Amaranthus caudatus is the hanging or drooping amaranthus, the deep red variety also known as Love-Lies-Bleeding.
Well-grown plants are spectacular bushy half-hardy annuals with large, almost tropical leaves, over and through which the familiar tassels cascade to the ground. Each of these fascinating crimson or purple tassels is a colony of tightly packed, tiny flowers and lasts for many weeks on the plant.
Watering plants well in dry weather, feeding regularly and supporting the heavily laden stems if necessary, all help to produce the longest tassels. With neglect it will flower when only a very few inches high, but with generous treatment, specimens three or four feet or more with enormous drooping tassels of red flowers can be obtained.
This ever-popular annual is perhaps more versatile than you might imagine – good in the border, most effective as a cut flower in arrangements, a good pot-plant and, not often appreciated – if carefully dried, the colour of the spikes remains unchanged for a considerable time.
Sowing: Sow in late spring or early summer.
Amaranthus seeds can be either sown early indoors or directly where they are to flower. They are susceptible to frost so be sure to sow only after the last chance of frost has past and the soil has warmed a little.
Amaranthus prefers high light levels after germination and prefer a sunny situation. They will tolerate some shade but should receive sun half the day or more.
Seeds may be started indoors at around 21°C (70°F) 6 to 8 weeks before it is safe to plant outside, Sow into pots or trays filled with finely sifted compost. Lightly cover seed with soil, and make sure the seedlings have plenty of light and protection from cold. Germination is usually around 10 to 14 days.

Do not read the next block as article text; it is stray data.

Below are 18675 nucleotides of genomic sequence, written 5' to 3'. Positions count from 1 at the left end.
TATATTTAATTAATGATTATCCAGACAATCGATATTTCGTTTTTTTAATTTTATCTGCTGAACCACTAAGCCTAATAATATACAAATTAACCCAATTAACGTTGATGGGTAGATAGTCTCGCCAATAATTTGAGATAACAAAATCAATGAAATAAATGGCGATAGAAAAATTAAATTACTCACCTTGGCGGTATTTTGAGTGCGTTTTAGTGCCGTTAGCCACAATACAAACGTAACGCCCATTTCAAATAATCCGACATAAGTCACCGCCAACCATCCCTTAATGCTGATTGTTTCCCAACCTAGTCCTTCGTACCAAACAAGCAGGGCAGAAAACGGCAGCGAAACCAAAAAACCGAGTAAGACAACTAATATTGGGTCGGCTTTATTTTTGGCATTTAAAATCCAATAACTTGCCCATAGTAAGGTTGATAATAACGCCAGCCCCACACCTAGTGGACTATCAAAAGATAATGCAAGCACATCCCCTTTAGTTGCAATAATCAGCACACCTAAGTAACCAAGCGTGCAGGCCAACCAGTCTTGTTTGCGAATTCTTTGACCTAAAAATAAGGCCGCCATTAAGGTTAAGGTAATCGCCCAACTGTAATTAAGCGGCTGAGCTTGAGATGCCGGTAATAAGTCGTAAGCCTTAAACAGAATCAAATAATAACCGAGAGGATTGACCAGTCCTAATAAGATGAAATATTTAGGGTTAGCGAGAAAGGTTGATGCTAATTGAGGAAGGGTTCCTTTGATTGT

Seedlings should be ready to transplant in three to four weeks depending on cell size. The plants grow quickly and each cell will need to be potted on fairly soon to prevent premature flowering. Transplant to 7cm (3in) pots containing sieved compost to grow on Transplant outdoors in late May or early June into moist, well-drained soil, 30 to 45cm (12 to 18in) apart.
If sowing directly where they are to flower, prepare the ground well and rake to a fine tilth. If sowing more than one annual in the same bed, mark the sowing areas with a ring of sand and label. Ensure that any weeds are removed, especially during the early stages of growth. In cooler climates they will grow faster under a cloche or plastic tunnel.
Sow in early summer when soil temperatures are above 21°C (70°F). Sow thinly 1mm (¼ in) deep in rows 30cm (12”) apart. Thin out once they have reached 5cm (3in). The seedlings will appear in rows and can be easily told from nearby weed seedlings. Continue to thin the seedlings out so they are finally 30cm (12”) apart by early summer.
Pinch out the centre stem to encourage side branching. Water regularly and fertilise with a water soluble balanced fertiliser. The plants are surprisingly stable for such an apparently top heavy plant, however if grown in an open, more exposed situation, a bit of support will help you to enjoy this plant right through until autumn.